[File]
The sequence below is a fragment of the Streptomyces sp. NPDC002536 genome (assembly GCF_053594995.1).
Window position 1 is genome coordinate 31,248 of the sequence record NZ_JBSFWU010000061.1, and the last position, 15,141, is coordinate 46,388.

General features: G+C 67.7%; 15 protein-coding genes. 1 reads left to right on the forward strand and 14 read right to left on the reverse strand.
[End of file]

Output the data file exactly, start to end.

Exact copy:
The sequence below is a fragment of the Streptomyces sp. NPDC002536 genome (assembly GCF_053594995.1).
Window position 1 is genome coordinate 31,248 of the sequence record NZ_JBSFWU010000061.1, and the last position, 15,141, is coordinate 46,388.

General features: G+C 67.7%; 15 protein-coding genes. 1 reads left to right on the forward strand and 14 read right to left on the reverse strand.